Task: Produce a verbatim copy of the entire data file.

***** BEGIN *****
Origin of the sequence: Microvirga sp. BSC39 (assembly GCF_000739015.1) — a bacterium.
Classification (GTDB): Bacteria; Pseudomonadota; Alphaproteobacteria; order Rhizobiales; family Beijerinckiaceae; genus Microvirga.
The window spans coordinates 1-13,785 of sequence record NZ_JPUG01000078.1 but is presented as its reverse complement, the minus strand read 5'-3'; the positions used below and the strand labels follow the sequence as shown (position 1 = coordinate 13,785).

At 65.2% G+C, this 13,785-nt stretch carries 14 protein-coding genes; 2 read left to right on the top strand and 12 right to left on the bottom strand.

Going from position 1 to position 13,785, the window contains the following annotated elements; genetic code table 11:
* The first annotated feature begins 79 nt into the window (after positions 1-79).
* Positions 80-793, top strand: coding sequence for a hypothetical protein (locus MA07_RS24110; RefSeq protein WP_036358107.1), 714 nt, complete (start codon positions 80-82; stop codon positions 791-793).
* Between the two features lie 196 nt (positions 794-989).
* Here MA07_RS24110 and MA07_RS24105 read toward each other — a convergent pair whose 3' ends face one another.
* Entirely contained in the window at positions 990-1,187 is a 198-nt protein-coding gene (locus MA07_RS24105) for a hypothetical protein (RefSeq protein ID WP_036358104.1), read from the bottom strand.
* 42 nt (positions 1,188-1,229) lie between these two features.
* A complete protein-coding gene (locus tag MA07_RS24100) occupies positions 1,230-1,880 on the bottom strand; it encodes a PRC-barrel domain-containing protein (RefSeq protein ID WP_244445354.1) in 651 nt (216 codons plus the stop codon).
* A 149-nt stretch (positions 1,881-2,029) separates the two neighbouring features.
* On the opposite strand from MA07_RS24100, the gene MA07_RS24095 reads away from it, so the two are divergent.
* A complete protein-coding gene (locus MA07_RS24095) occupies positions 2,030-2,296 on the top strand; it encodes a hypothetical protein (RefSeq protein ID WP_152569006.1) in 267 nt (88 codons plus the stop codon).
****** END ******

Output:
Origin of the sequence: Microvirga sp. BSC39 (assembly GCF_000739015.1) — a bacterium.
Classification (GTDB): Bacteria; Pseudomonadota; Alphaproteobacteria; order Rhizobiales; family Beijerinckiaceae; genus Microvirga.
The window spans coordinates 1-13,785 of sequence record NZ_JPUG01000078.1 but is presented as its reverse complement, the minus strand read 5'-3'; the positions used below and the strand labels follow the sequence as shown (position 1 = coordinate 13,785).

At 65.2% G+C, this 13,785-nt stretch carries 14 protein-coding genes; 2 read left to right on the top strand and 12 right to left on the bottom strand.

Going from position 1 to position 13,785, the window contains the following annotated elements; genetic code table 11:
* The first annotated feature begins 79 nt into the window (after positions 1-79).
* Positions 80-793, top strand: coding sequence for a hypothetical protein (locus MA07_RS24110; RefSeq protein WP_036358107.1), 714 nt, complete (start codon positions 80-82; stop codon positions 791-793).
* Between the two features lie 196 nt (positions 794-989).
* Here MA07_RS24110 and MA07_RS24105 read toward each other — a convergent pair whose 3' ends face one another.
* Entirely contained in the window at positions 990-1,187 is a 198-nt protein-coding gene (locus MA07_RS24105) for a hypothetical protein (RefSeq protein ID WP_036358104.1), read from the bottom strand.
* 42 nt (positions 1,188-1,229) lie between these two features.
* A complete protein-coding gene (locus tag MA07_RS24100) occupies positions 1,230-1,880 on the bottom strand; it encodes a PRC-barrel domain-containing protein (RefSeq protein ID WP_244445354.1) in 651 nt (216 codons plus the stop codon).
* A 149-nt stretch (positions 1,881-2,029) separates the two neighbouring features.
* On the opposite strand from MA07_RS24100, the gene MA07_RS24095 reads away from it, so the two are divergent.
* A complete protein-coding gene (locus MA07_RS24095) occupies positions 2,030-2,296 on the top strand; it encodes a hypothetical protein (RefSeq protein ID WP_152569006.1) in 267 nt (88 codons plus the stop codon).